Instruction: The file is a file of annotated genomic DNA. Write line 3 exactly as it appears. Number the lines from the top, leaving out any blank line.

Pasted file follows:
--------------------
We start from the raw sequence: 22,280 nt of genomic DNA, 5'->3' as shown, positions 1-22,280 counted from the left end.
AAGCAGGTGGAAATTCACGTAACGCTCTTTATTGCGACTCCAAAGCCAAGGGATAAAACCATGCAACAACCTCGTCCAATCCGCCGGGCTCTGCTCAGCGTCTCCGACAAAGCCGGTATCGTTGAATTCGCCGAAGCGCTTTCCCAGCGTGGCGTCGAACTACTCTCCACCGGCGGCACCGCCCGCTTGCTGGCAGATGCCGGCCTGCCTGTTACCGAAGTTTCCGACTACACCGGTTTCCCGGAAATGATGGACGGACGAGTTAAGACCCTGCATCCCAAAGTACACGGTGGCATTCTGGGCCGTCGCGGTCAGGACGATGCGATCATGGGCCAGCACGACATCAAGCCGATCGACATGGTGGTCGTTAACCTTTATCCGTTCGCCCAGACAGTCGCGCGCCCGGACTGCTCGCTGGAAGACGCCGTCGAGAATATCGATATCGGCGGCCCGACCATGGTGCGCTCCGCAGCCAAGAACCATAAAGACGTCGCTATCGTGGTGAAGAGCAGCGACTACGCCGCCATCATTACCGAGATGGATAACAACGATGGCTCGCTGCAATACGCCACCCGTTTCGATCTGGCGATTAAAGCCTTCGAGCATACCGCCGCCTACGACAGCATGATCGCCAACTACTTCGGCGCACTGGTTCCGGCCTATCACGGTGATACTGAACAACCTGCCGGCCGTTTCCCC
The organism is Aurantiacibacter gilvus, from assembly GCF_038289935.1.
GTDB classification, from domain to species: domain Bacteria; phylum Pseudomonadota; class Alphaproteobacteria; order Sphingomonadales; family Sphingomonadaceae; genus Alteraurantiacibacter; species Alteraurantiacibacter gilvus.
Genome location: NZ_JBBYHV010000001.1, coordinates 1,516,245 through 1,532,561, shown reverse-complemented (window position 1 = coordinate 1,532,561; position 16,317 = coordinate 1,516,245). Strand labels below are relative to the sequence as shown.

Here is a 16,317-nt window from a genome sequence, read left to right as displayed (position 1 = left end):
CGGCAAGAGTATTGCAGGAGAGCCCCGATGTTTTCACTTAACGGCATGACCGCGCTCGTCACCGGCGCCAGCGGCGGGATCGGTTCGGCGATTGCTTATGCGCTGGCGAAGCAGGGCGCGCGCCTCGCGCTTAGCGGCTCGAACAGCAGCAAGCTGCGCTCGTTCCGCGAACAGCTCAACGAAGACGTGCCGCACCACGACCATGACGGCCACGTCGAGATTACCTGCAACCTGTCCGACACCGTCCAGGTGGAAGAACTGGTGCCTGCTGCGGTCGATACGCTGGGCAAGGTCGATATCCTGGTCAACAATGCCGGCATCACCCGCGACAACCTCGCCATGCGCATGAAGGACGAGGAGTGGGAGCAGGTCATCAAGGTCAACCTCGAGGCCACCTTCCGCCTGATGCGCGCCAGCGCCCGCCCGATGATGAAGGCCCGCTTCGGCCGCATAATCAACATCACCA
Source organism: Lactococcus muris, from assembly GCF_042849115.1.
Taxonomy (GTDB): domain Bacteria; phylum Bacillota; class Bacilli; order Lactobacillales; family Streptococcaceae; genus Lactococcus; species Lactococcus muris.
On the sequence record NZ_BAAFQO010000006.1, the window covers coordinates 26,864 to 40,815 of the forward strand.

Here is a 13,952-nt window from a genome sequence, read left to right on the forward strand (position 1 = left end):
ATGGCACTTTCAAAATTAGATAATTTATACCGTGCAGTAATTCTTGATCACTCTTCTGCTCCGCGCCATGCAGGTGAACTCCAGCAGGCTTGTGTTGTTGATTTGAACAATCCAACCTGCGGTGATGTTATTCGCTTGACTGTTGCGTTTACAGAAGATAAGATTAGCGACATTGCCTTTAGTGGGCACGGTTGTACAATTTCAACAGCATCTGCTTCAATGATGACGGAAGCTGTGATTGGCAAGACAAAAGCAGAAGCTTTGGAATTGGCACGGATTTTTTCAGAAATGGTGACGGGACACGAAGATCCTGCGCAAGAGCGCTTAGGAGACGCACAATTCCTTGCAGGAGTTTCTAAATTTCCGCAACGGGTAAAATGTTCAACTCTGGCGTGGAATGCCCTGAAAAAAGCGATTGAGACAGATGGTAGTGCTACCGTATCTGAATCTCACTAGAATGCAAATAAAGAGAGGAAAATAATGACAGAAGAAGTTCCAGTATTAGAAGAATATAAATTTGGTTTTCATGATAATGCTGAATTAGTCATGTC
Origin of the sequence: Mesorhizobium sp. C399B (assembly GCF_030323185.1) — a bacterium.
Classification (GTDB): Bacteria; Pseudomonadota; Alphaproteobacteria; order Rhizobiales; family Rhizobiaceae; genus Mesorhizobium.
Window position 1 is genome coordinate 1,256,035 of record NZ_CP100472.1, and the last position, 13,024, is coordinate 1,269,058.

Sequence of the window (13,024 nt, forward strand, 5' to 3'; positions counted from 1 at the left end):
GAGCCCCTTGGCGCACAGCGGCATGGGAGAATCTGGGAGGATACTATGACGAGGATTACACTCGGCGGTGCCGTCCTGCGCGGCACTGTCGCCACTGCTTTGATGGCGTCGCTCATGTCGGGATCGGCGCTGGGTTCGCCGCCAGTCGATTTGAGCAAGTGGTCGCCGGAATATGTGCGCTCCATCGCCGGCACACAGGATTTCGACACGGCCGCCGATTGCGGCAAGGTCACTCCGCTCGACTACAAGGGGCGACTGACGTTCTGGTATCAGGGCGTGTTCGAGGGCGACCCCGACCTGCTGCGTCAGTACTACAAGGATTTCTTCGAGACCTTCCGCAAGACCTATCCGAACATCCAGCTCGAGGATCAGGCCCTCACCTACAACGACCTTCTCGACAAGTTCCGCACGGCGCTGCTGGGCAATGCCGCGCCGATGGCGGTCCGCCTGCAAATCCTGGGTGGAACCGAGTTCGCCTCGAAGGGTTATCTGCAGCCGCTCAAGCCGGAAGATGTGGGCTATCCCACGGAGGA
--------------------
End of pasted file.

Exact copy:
The organism is Aurantiacibacter gilvus, from assembly GCF_038289935.1.